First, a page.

One question I am often asked is if my virtual assistant work has "any job openings?"
I'm always a little perplexed by this question, since I don't hold a position with a company - I own my own business as a virtual assistant, independently contracting with clients.
The things I love about being a virtual assistant are far too many to mention here (though maybe in another blog post), but for sure one of the top five is the plentiful opportunities out there to serve clients by doing work I love.
There is ample opportunity for me to write, help clients stay organized, even speak - all while working as an independent contractor from my home-office.
One of the many things I've come to appreciate over my years of being a virtual assistant is it's not about the perceived strength of my resume, but about the importance of my resilience.
Rather than job openings I compete against others for, there are opportunities I seek to fill.
Granted, when I first started as a VA, I submitted my resume with my application. The woman who reviewed it complimented my resume. I remember her exact words being, "You've got a great resume. It's really impressive."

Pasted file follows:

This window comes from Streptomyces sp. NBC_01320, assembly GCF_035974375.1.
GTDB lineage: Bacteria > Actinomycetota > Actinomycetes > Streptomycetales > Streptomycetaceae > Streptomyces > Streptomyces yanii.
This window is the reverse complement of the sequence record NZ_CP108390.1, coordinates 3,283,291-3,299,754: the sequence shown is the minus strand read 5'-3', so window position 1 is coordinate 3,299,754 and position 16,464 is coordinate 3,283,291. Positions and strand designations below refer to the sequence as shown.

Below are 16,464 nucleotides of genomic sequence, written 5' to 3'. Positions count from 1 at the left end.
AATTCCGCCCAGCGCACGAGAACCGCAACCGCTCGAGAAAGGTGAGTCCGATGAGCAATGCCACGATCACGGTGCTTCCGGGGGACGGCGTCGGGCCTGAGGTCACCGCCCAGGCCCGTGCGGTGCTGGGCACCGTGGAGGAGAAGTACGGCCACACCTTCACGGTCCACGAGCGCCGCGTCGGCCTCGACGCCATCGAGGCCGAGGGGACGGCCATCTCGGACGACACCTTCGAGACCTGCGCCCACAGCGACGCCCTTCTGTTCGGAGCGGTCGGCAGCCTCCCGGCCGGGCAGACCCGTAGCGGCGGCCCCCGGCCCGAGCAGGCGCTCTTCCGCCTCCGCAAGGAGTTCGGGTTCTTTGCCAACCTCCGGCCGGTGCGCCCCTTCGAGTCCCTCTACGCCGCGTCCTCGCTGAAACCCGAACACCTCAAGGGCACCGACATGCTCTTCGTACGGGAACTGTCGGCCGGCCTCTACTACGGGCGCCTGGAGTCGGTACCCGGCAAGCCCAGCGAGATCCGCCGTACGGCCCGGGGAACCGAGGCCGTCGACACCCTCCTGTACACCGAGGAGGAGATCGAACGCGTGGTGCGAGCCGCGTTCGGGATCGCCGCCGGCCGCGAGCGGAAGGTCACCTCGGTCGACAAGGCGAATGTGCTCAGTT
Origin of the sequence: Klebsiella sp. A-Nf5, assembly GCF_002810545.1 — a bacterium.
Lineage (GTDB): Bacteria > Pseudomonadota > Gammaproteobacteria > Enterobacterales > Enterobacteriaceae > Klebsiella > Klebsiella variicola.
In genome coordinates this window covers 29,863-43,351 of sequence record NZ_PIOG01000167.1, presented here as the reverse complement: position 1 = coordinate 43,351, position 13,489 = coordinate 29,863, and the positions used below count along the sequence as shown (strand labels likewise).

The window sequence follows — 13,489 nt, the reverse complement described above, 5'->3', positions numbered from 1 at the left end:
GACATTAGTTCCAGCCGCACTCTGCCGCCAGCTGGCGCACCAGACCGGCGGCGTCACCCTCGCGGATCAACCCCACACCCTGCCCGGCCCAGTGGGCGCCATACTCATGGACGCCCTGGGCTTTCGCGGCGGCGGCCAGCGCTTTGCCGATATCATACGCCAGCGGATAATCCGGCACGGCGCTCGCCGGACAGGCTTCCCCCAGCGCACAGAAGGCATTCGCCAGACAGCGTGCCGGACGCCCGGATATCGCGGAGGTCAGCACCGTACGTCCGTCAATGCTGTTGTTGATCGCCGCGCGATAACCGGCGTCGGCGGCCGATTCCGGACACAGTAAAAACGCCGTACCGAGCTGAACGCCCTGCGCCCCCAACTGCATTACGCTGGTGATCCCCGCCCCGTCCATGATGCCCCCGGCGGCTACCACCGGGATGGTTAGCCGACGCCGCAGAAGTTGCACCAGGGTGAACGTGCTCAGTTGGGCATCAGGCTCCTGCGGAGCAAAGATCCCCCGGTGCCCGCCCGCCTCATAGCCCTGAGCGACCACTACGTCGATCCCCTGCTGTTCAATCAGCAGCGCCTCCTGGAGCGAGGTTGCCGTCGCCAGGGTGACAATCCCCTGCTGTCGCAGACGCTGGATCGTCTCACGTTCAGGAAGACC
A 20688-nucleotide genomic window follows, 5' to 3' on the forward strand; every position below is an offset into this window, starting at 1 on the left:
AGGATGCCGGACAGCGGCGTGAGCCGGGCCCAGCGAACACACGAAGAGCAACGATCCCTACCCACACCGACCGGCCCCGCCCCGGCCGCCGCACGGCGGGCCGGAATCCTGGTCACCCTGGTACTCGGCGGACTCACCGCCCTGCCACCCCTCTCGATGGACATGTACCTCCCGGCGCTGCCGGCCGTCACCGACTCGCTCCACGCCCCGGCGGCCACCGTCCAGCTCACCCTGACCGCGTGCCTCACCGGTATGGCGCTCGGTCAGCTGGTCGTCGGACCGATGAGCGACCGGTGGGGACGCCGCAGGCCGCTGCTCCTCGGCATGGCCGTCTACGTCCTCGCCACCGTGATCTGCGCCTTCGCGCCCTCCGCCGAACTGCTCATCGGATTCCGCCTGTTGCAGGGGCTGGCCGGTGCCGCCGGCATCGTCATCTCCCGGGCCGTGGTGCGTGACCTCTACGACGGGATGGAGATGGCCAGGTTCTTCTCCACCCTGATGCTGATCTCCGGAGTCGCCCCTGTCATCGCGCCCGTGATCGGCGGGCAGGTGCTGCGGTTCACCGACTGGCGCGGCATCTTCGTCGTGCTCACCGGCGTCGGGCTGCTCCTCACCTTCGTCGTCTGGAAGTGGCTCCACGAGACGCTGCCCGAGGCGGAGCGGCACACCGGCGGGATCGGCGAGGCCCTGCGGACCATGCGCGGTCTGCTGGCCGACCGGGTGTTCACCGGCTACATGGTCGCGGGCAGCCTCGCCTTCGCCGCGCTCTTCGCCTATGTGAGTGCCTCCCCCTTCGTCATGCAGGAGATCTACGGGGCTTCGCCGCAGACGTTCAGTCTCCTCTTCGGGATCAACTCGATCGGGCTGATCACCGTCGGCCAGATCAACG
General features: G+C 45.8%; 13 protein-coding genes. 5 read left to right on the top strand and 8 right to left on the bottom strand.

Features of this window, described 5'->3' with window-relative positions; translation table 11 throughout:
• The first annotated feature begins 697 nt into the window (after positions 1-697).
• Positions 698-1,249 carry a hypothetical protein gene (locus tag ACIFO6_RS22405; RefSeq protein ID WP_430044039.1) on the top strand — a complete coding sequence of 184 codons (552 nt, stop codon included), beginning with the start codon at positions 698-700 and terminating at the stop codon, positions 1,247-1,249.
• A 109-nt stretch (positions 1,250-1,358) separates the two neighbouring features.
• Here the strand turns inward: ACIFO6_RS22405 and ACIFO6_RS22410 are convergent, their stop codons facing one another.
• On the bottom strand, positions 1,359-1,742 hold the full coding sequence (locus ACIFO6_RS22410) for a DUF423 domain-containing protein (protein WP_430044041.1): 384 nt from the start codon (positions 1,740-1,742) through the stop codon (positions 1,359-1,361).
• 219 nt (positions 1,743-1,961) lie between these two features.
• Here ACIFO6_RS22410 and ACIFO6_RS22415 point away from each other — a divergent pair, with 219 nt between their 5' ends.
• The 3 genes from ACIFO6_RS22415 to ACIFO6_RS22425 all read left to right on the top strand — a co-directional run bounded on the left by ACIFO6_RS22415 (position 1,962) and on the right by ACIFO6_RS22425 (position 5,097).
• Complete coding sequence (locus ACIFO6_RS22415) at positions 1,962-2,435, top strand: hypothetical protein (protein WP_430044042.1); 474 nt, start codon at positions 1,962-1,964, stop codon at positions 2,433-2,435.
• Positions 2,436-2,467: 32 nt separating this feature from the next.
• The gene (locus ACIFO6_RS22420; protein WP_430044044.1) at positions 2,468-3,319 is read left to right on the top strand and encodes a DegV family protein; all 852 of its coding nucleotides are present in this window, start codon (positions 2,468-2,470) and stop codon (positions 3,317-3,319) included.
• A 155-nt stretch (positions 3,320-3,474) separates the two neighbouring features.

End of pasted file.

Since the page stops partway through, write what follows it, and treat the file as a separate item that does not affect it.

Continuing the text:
I wish I could remember what it was - that was several years and an entirely different computer ago.
While my resume made a great first impression, however, it wasn't what landed me the opportunity.
Resumes are important, and they're a great initial indicator on whether you're a potential fit. But it's how we back them up that matters.
My resume didn't tell my story, which at that point in my life was on the heels of the biggest tragedy I've ever experienced.
My resume didn't show I had buried a child, started a non-profit to help bereaved parents, or changed messy diapers in the middle of the night without ever opening my eyes (seriously a marketable skill, in my opinion).
My resume didn't showcase my love for writing, or for networking, or my knack for finding creative solutions, nor did it make mention I adore public speaking.
My resume listed tasks I was asked to do by others in a brief history of the work I had done up to that point.
But my resilience? My resourcefulness? My mad knitting skills? (Just seeing if you're still paying attention...) Those came through in my interview, and aligned with the character traits my first client was looking for.
I didn't land my first client because of what my resume said. I landed them because of what I said, honestly and forthrightly, during my interview.
Don't get hung up on job openings. Don't build text on a piece of paper to align with a job description you're not crazy excited about.
Rather than seeking available openings, broaden your search to the endless opportunities.
Showcase your resilience. Showcase your passions, your purpose, and your outright determination.
Then grab the opportunities by the horns, and make them work for you.